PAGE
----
I’ve struggled to explain why I think the anti-Islamism/Islamophobia of Pamela Geller, Bruce Bawer, Andy McCarthy, and others is counterproductive, where not also despicable, by addressing it on its own terms, but a couple of recent articles by much more knolwedgeable observers than I – historian Walter Russell Mead and ex-CIA analyst/Iran expert Reuel Marc Gerecht, both recently linked under Recommended Browsing – may make my point much better than I can.
Focusing first on Turkey’s vote with Iran and Brazil against everyone else in the recent UN Security Council sanctions decision, and then on the confrontation with Israel on the “flotilla incident,” Mead deftly analyzes the theory under which Turkey’s ruling AKP appears to be operating – an attempt to move the country’s focus from the West to the South and East. As Mead explains, strategically indulging in misty water-color memories of the way things were before Kemal Ataturk comes at an increasing, potentially very high cost to Turkey, among other things by putting the country at odds with the rich and powerful friends it needs:
Choosing Iran over the rest of the world is not smart policy for Turkey. Whether the question is economic growth, the Armenian question or settling the Kurdish problem, a deepening relationship with Iran drives wedges between Turkey and the partners it urgently needs. Brazil can probably afford a few ill-considered ventures into Middle Eastern politics; for Turkey the costs are much higher.
Ataturk’s western orientation was partly about cementing Turkey’s place in the richer and more technologically advanced west; it was also about sealing Turkey off from the divisive conflicts in the east. Frustration with the west is understandably leading some Turks to look east; the results are more likely to vindicate Ataturk’s view of Turkish national strategy than to refute it.
There is, to say the least, much more in Mead’s analysis – but it’s impossible to appreciate its implications and the opportunities for the U.S., Israel, and others that it outlines if you remain committed to fanatical “clash of civilizations” anti-Islamism.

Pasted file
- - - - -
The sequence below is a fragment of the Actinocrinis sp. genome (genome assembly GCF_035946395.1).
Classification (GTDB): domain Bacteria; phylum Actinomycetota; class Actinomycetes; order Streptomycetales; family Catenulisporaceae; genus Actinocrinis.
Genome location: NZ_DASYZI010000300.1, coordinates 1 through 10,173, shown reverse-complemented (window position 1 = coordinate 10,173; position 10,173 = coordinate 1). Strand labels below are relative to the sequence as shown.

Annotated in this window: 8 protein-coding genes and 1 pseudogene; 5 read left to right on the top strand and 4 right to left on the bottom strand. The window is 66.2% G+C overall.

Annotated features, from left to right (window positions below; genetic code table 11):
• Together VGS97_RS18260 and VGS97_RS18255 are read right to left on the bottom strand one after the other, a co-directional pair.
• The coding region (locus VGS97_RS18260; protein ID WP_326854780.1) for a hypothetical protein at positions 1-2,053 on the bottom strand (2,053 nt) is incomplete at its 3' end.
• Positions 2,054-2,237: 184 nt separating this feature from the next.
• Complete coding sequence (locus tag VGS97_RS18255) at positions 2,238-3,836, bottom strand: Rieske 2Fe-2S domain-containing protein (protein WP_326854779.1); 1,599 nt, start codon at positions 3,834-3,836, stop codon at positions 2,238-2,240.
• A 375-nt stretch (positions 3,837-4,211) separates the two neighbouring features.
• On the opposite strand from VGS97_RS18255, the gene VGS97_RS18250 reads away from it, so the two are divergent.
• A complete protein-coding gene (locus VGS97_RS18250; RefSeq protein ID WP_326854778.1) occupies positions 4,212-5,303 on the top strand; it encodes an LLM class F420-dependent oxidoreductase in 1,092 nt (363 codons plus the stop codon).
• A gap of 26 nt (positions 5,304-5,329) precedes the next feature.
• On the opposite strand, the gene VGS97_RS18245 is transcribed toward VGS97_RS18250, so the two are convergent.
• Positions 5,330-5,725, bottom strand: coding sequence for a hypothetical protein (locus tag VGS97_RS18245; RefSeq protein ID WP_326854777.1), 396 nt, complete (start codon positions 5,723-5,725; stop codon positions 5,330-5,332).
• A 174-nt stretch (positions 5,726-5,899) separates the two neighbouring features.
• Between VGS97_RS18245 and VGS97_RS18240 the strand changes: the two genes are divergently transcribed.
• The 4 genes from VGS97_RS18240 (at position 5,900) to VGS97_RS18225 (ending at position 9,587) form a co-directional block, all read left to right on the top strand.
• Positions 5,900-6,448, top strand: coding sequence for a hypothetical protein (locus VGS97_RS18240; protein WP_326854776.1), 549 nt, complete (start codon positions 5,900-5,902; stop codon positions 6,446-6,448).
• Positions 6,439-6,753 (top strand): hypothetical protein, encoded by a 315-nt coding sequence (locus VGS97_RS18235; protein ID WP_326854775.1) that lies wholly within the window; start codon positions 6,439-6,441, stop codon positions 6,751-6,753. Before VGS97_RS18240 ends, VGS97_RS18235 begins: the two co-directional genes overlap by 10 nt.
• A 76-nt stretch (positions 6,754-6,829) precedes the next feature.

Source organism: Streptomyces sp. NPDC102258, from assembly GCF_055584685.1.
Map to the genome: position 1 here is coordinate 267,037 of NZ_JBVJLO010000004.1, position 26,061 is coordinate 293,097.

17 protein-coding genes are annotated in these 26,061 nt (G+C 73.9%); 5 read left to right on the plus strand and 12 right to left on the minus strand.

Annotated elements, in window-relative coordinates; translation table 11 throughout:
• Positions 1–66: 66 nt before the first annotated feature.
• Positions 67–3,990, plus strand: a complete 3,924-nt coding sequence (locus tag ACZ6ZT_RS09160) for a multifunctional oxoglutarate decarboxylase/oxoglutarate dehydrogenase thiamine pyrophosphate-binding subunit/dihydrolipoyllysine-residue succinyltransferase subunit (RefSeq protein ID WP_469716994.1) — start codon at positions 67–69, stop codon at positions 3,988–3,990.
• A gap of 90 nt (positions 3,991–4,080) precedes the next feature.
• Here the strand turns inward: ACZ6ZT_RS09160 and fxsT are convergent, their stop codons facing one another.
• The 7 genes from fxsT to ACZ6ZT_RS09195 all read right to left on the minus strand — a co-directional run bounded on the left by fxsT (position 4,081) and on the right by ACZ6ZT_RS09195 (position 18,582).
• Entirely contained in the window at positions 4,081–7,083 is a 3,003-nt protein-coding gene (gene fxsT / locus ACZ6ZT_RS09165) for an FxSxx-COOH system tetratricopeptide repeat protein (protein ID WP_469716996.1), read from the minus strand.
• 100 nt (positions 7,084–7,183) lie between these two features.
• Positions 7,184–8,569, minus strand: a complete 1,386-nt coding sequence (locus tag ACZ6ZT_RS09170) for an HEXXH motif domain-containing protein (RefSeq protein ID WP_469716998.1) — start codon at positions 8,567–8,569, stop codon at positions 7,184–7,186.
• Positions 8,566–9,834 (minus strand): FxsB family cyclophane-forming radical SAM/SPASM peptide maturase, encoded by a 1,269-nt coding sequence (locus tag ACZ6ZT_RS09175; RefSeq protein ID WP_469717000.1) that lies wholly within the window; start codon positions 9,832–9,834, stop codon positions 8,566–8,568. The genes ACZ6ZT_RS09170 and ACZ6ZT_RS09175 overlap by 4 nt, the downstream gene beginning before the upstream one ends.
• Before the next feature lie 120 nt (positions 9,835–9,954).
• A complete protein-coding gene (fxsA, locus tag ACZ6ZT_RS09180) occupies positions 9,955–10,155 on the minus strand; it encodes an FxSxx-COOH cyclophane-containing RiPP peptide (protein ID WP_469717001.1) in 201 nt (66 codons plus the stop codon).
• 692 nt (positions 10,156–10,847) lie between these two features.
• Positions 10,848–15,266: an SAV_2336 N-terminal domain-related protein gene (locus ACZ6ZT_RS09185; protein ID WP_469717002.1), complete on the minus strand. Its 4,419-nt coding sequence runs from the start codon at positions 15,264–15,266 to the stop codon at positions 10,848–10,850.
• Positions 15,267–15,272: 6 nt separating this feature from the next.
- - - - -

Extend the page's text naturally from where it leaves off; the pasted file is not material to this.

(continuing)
The same is true for any attempt to understand and apply Gerecht’s take on the seemingly quiescent Green Revolution in Iran. How does an anti-Islam/anti-Muslim ideologue even make sense of passages like the following?
[M]any of the intellectual heavyweights who’ve driven Iran’s ever-growing pro-democracy Green Movement also love [Austrian philosopher Karl] Popper and his defense of liberal democracy. The former reformist president, Mohammad Khatami, who is fascinated by (and a little fearful of) Western philosophy and the economic dynamism of liberal democracy, can’t stop writing about Popper. And the much more influential Abdolkarim Soroush, an Iranian philosopher of religion who may be the most important Muslim thinker since the 11th-century theologian al-Ghazali, also pays his respects to the Austrian in his efforts to create a faith that can thrive in a more open, democratic society.
The movement is unique in Islamic history: an intellectual revolution that aims to solve peacefully and democratically the great Muslim torment over religious authenticity and cultural collaboration. How does a proud people adopt the best (and the worst) from the West and remain true to its much-loved historical identity?
What could possibly be the point of aiding Iran’s democrats if the thing Pamela Geller (and Ayaan Hirsi Ali, and Robert Spencer, and unanimous rightwing bloggers and HotAir commenters…) call “Islam,” the people they call “Muslims,” constitute an unsalvageable, monolithic enemy ideology/movement that must be excluded from the sacred national community and fought remorselessly worldwide?
And Taheri points out Moussavi is a fan of Heidegger, doesn’t really get around the point that he employed Reyshiri, one of the hanging
judges for various positions, this goes in the same category of Andropov’s love of Jazz